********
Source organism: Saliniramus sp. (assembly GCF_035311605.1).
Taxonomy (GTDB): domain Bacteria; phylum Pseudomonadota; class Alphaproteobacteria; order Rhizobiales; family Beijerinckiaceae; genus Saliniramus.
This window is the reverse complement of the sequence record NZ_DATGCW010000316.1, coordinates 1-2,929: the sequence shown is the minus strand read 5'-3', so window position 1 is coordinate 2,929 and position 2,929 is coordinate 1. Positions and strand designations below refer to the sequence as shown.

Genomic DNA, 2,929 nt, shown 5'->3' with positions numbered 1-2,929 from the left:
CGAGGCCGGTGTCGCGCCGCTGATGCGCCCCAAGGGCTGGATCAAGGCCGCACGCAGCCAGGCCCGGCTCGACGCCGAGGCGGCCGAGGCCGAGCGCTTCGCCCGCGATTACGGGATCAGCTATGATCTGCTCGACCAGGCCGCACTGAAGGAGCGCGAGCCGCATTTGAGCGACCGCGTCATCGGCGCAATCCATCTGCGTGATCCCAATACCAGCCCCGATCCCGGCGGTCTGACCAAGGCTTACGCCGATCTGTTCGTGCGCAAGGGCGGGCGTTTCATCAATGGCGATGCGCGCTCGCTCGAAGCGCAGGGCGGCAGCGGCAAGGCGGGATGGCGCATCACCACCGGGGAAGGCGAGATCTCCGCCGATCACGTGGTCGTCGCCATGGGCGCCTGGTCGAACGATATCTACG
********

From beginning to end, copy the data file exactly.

Source organism: Saliniramus sp. (assembly GCF_035311605.1).
Taxonomy (GTDB): domain Bacteria; phylum Pseudomonadota; class Alphaproteobacteria; order Rhizobiales; family Beijerinckiaceae; genus Saliniramus.
This window is the reverse complement of the sequence record NZ_DATGCW010000316.1, coordinates 1-2,929: the sequence shown is the minus strand read 5'-3', so window position 1 is coordinate 2,929 and position 2,929 is coordinate 1. Positions and strand designations below refer to the sequence as shown.

Genomic DNA, 2,929 nt, shown 5'->3' with positions numbered 1-2,929 from the left:
CGAGGCCGGTGTCGCGCCGCTGATGCGCCCCAAGGGCTGGATCAAGGCCGCACGCAGCCAGGCCCGGCTCGACGCCGAGGCGGCCGAGGCCGAGCGCTTCGCCCGCGATTACGGGATCAGCTATGATCTGCTCGACCAGGCCGCACTGAAGGAGCGCGAGCCGCATTTGAGCGACCGCGTCATCGGCGCAATCCATCTGCGTGATCCCAATACCAGCCCCGATCCCGGCGGTCTGACCAAGGCTTACGCCGATCTGTTCGTGCGCAAGGGCGGGCGTTTCATCAATGGCGATGCGCGCTCGCTCGAAGCGCAGGGCGGCAGCGGCAAGGCGGGATGGCGCATCACCACCGGGGAAGGCGAGATCTCCGCCGATCACGTGGTCGTCGCCATGGGCGCCTGGTCGAACGATATCTACG